- Exit Interview 2021: Nolan Arenado
- Exit Interview 2021: Harrison Bader
- Exit Interview 2021: Genesis Cabrera
- Exit Interview 2021: Dylan Carlson
- Exit Interview 2021: Matt Carpenter
- Exit Interview 2021: J.A. Happ
- Exit Interview 2021: Austin Dean
- Exit Interview 2021: Paul DeJong
- Exit Interview 2021: Brandon Dickson
- Exit Interview 2021: Tommy Edman
As is tradition around these parts after the season is over, we’re taking a look at every player that got into a game for the St. Louis Cardinals this season. That’ll range from someone that didn’t record an out to someone that played almost every inning. Treat it like they are stopping by the manager’s office (umm, also imagine this was before the managerial change) on their way home for the winter for a performance review. Stats listed are ones generated during their time with the Cards and the grade is based not only on their performance but on the expectations for them going into the season. As he has the past few years, the legend that is cardinalsgifs has provided our excellent header image!
Player: J.A. Happ
Season stats: 5-2, 4.00 ERA, 11 G, 54.0 IP, 52 H, 9 HR, 17 BB, 45 K, 4.61 FIP, 1.278 WHIP, 7.5 K/9, 0.4 bWAR, 0.4 fWAR
Statcast: .354 xwOBA, 11.6 barrel %, 90.2 exit velocity, 41.8 hard hit %, 18.2 K %, 7.2 BB %
Best Statcast category: BB % (67th percentile)
Worst Statcast category: xSLG (4th percentile)
Hero/Goat: Goat 1
Positives: Dropped his ERA by about three runs after coming over from the Twins….the FIP also declined, though by significantly less….allowed zero runs in three of his starts with St. Louis….one of those was against the Cubs, though for only four innings in game one of a doubleheader….allowed two or fewer runs in seven of his starts….limited left-handed batters to a .669 OPS….had a .789 OPS at home (both in Minnesota and St. Louis)….went 3-0 with a 2.22 ERA in August….was very good if he got a win, putting up a 2.20 ERA in the 10 wins he had across the two teams….sixth place hitters had a .705 OPS….batters hit .264 when he was ahead in the count….they hit .228 when he had two outs in the inning….kept batters to a .702 OPS with two outs and runners in scoring position….only had nine at bats that were considered “late and close” but limited hitters to one for nine with three strikeouts….had a 3.86 ERA with five days of rest….kept the Cubs to a .584 OPS….had a .737 OPS at Busch Stadium.
Negatives: Blew up against the Reds, allowing seven runs in one inning against them in September….allowed a .901 OPS against right-handers….had a 6.86 ERA on the road….in his eight losses between the two teams he allowed a 1.275 OPS….had an ERA of 4.90 or higher no matter what level of run support he got….leadoff hitters had a .934 OPS against him while third and fifth place hitters had OPSes over 1.000….batters slashed .416/.423/.779 on his first pitch….they hit .306 when the count was even….with no outs in an inning, gave up a .996 OPS….allowed a .304 average with runners in scoring position….fashioned a .910 OPS against in high leverage situations….had an 11.00 ERA in the fourth inning….batters slugged over .500 on every slice of 25 pitches (the first 25, 26-50, etc.)….had a 7.90 ERA on four days of rest.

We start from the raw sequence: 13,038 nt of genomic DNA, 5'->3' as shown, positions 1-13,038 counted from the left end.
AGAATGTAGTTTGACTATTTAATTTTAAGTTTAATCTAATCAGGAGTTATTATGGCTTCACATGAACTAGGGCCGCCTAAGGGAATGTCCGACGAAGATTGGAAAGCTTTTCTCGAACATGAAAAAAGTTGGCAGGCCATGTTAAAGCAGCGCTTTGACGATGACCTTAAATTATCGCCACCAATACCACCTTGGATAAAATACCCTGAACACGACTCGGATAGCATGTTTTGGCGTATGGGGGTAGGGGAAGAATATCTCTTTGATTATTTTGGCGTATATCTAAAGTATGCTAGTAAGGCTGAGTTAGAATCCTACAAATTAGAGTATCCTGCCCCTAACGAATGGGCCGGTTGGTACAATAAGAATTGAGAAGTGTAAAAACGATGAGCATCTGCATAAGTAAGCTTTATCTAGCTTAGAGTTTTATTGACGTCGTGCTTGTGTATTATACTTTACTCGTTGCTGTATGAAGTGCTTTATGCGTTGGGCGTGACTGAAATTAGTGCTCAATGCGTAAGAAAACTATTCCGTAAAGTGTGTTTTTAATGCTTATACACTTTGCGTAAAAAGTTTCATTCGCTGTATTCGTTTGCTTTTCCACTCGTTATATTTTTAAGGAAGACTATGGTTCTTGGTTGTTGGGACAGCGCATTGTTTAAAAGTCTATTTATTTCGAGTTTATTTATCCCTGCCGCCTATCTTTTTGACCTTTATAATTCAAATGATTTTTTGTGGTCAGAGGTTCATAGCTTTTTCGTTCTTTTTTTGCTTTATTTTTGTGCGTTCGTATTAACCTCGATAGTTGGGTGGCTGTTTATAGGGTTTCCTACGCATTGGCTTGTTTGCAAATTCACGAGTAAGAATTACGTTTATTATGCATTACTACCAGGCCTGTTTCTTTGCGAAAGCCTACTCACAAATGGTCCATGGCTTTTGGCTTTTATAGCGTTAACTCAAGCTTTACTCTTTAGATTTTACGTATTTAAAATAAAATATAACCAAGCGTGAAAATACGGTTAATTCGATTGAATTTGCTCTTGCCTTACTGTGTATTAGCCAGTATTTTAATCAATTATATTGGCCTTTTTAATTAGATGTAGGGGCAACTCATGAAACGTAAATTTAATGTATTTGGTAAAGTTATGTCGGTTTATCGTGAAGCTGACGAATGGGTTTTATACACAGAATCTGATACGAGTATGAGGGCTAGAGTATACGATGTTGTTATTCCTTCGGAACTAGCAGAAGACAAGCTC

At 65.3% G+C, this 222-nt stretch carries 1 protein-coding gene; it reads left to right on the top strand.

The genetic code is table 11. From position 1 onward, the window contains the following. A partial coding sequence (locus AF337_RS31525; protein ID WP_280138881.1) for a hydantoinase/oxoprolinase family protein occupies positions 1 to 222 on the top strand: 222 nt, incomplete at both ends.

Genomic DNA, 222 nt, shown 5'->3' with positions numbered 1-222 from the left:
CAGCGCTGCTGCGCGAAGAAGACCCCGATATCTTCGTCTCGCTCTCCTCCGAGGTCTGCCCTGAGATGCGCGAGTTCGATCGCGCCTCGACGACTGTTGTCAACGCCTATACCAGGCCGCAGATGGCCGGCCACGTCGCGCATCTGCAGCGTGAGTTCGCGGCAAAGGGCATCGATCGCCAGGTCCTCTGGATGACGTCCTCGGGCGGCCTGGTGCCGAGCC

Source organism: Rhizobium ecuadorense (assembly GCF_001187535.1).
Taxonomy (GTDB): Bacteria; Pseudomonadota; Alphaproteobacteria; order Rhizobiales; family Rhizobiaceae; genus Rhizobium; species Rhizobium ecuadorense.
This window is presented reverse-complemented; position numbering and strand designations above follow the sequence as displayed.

Overview: The results were definitely better when Happ left Minnesota and moved into a pitcher’s ballpark with five Gold Glovers behind him but the changes might have been mainly that, external. When you look at how Happ was beat around with the Twins and some of the underlying numbers with the Cardinals, it really felt that the defense bailed him out. As noted, his fielding independent pitching number was .6 runs different rather than the significant drop in ERA. That said, Happ definitely helped out the 2021 Cardinals who were scuffling and had basically tapped out their pitching depth. Happ (and Jon Lester) allowed Johan Oviedo to spend some extended time in Memphis to hopefully sort out some of his command issues. Happ’s 2.8 walks per nine was definitely a relief after seeing a pitching staff that really struggled to find the strike zone for much of the first half of the season. For a band-aid, Happ did the job and did it well.
Outlook: The question is whether or not you should keep a band-aid on too long. At the time of his acquisition it was suggested that the Cardinals were looking at him (more than Lester) as being a person they could extend and keep around. The club didn’t do that before the end of the season and currently Happ is a free agent, but that doesn’t mean that they won’t try to circle back around to him. I think it would probably be best if they took what they got and didn’t get greedy, but depending on what other arms they chase, bringing Happ back on a cheap contract that allows for depth but also allows for him to be easily waived should it be necessary wouldn’t be the worst thing. It’s not recommended, but not the worst thing.